Paper No. 4
Presentation Time: 2:30 PM
THE SOUTHERN SIERRA-SALINIA SUPRASUBDUCTION ZONE METAMORPHIC CORE COMPLEX, CALIFORNIA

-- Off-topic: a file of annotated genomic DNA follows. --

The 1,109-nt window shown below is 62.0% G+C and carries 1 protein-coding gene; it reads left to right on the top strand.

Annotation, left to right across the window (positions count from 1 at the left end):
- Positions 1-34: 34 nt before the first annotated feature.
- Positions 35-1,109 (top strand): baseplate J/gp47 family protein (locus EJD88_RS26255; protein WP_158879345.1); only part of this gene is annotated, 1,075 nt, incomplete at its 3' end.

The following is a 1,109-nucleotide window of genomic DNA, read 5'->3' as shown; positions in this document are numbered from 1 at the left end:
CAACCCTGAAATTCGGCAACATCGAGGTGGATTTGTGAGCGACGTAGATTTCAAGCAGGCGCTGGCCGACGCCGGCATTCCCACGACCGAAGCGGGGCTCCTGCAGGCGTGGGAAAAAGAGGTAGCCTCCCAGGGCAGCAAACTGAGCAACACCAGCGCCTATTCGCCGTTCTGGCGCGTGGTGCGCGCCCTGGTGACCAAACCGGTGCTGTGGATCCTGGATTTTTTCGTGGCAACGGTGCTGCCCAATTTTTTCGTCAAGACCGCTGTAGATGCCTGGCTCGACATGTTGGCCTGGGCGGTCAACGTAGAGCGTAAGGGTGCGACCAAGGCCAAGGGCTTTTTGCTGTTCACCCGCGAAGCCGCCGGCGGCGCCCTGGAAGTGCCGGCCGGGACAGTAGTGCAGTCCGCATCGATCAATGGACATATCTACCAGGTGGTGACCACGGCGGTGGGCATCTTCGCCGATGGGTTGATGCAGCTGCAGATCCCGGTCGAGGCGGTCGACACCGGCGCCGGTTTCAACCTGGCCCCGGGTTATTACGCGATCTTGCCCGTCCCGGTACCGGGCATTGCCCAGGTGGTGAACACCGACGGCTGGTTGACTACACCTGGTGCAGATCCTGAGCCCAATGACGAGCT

For ~500 km the Sierra Nevada batholith (SNB) and coupled Great Valley exhibit continuous arc exhumation and forearc basin deposition patterns. Continuing ~50 km southward the SNB and its forearc are tilted up and distorted westward, and exposed to ~35 km depths where the low-angle Rand fault system truncates the Cretaceous crust. This fault system places Franciscan-affinity Rand schist (RS) beneath the deep SNB along the Late Cretaceous Rand thrust, and high-level eastern SNB rocks above both the deep SNB rocks and RS along latest Cretaceous ~S-directed detachment faults. This fault system continues into the western Mojave Desert and Salinia with conventional pre-Neogene palinspastic restorations. Sparse remnants of deep-level thrust plate rocks, and more common higher-level detachment plates remain as a relatively thin batholithic veneer above RS throughout the western Mojave. The detachment plate(s) extend into the Gabilan Range of Salinia, where they rest directly on Rand-equivalent schist (Sierra de Salinas). To the west of the Gabilan Range the principal Salinia schist exposure emerges as a faulted antiform, and is mantled to the west along deep ductile faults by 30-35 km deep batholithic rocks of the Santa Lucia Range. Emplacement of the Franciscan-affinity schists throughout the restored southern Sierra-Salinia arc segment is hypothesized to have arisen from the subduction of a shallow slab segment affecting the southern California region during the onset of the Laramide orogeny. The tilted crustal section of the southern SNB marks the crustal response along the slab segmentation inflection. Extensional collapse of the disrupted arc segment followed crustal shortening and schist underplating in response to slab rollback during the demise of the shallow slab segment. Such extensional tectonism resulted in regional core complex deep crustal exhumation patterns extending from the southern SNB southward into Mojave-Salinia. This occurred above the still active SW Cordilleran subduction zone, and resulted in the westward breachment of the southern SNB-Salinia arc segment across its forearc and quite likely into its inner trench wall environment where its outer zones were liable for tectonic erosion.